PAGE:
A delegation of happy HEC alumni visiting the United Arab Emirates stopped by the Louvre Abu Dhabi, an art museum on the shores of the Persian Gulf, which covers all aspects of artistic creation: from the origins of art to the present day. An exceptional meeting with Manuel Rabaté (H.01), Director of the museum.


It is 34°C outside, but easily 7°C cooler under the majestic dome of the Louvre Abu Dhabi. This masterpiece by Jean Nouvel uses a clever technique of interlocking bars which allows the light to filter through. « When it rains outside, it rains here » says Manuel Rabaté who welcomes us under this canopy which he describes as a kinetic work. The shapes, reflected on the ground by the movement of the sun, form a constellated dome of 180 metres in diameter. The works of art by Guiseppe Penone and Jenny Holzer planted in the ground « are interdependent contents”. “We are in the space and in the works of art at the same time; this is the meeting point of art, » says the Director, who tirelessly intersperses our exchanges with handshakes and other greetings. « It’s because we’re close to the exit, » Manuel Rabaté, an accessible star in his field, modestly justifies.


After an informal discussion with the fellow alumni, the group heads into the alleys of this universal museum that borrows part of its collection from 13 French public cultural institutions, including the Louvre, the Pompidou Centre, the Orsay Museum, the Orangerie and the Quai Branly Museum where Mr. Rabaté used to work. The museum aims to reflect the common history of humanity through different cultures and civilizations with works of art ranging from prehistory to contemporary artists. This ambition was achieved thanks to an agreement between the United Arab Emirates and France in 2007. The friendship of the two countries was sealed and the avenue leading to the entrance of the museum is called ‘Jacques Chirac Street’, in homage to the important role of the former French president in consolidating these links. « My father had a relationship with this country, this people and in particular with the great figure of Sheikh Zayed [Sheikh Zayed bin Sultan al-Nahyane, founding father of the Emirates, editor’s note], which was very much marked by respect and friendship, » his daughter, Claude Chirac, said in 2019.

HEC STORIES: Is there an obvious link between the teaching at HEC and your job at the Louvre Museum?


Manuel Rabaté:  At HEC, you learn a set of skills that can be put to good use in economic life or in a rather special field like culture. In my case, I joined culture as soon as I left school. I started at the Louvre, then I was part of the opening of the Quai Branly museum and I enjoyed the pleasure of this adventure. So I absolutely wanted to join the France Musuem agency [the agreement between the 13 French public cultural establishments that allows the Louvre Abu Dhabi to exhibit its collection, editor’s note] and then Abu Dhabi.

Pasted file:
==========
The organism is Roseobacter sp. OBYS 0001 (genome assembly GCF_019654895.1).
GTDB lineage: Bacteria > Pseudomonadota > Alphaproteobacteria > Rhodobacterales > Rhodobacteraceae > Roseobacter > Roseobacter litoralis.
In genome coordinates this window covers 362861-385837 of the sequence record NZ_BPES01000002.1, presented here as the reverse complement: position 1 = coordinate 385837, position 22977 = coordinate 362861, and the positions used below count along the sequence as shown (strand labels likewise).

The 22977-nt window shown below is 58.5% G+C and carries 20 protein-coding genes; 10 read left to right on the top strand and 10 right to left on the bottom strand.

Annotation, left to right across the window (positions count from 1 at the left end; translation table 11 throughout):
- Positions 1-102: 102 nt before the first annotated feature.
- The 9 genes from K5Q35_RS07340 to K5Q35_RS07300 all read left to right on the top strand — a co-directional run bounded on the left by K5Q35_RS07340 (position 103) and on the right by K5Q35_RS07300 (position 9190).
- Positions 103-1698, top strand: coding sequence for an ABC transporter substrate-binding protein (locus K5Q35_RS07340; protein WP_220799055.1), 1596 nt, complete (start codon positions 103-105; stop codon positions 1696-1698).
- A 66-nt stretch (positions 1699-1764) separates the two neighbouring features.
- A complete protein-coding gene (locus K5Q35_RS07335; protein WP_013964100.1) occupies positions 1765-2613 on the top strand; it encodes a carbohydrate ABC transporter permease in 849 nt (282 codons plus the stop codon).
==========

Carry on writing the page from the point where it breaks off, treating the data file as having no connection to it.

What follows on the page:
HEC STORIES:  As director of the museum, what exactly is your role?


Manuel Rabaté:  It’s a diplomatic project. I work for Abu Dhabi’s Department of Culture and Tourism. I was appointed by the Emiratis on the proposal of the French after about ten years working on the project. My mission which is to run the museum and to participate in this ministry of culture and tourism is based on four pillars:


The container. We are in a complex space that needs to be maintained, cared for, developed, secured… this is how a building works with its environment.


The content. Between the collections and the stories we tell, we have a group of curators, specialists in the history of art, but also specialists in education or professionals who work with « people of determination » [the UAE uses this term to refer to people with disabilities in recognition of their achievements in different fields, editor’s note]. It is this whole group that must be brought together to produce content. The director of a museum is the guarantor of this editorial continuity. He or she must give a place to the specialists, each in their own field, and find the right balance between programming, strategy and all the diplomatic issues linked to the Louvre Abu Dhabi which is an exchange with museums around the world.

The public. We can also talk about marketing or development, all the terms I learned in my major at HEC. But the world of culture will also talk about sociology, about the public in difficulty, and we have a whole implantation strategy to touch key audiences such as the Emiratis, the local public… We must go and find those who live in the north of the Emirates, such as taxi drivers. There should be no financial barrier. Then there is the commercial aspect: how do we communicate or what kind of deal do we make with the tour operators? The civic missions or commercial responsibilities are the same as when you run a restaurant or a shop. Here, with the national museums, you have to think about the business plan and profitability. You have to be able to combine the civic with business. This is very specific to museums.


Organization: my studies at Sciences Po and at HEC were very structuring. It’s the management of a team of 170 people. Between visitor services and security, for example, it’s a complex operation and a place that is always on the alert, welcoming its public six days a week.


The end of our memorable and privileged visit to the Louvre Abu Dhabi Museum and the way to the Great Mosque, the « Sheikh Zayed » Mosque, another jewel of the capital.



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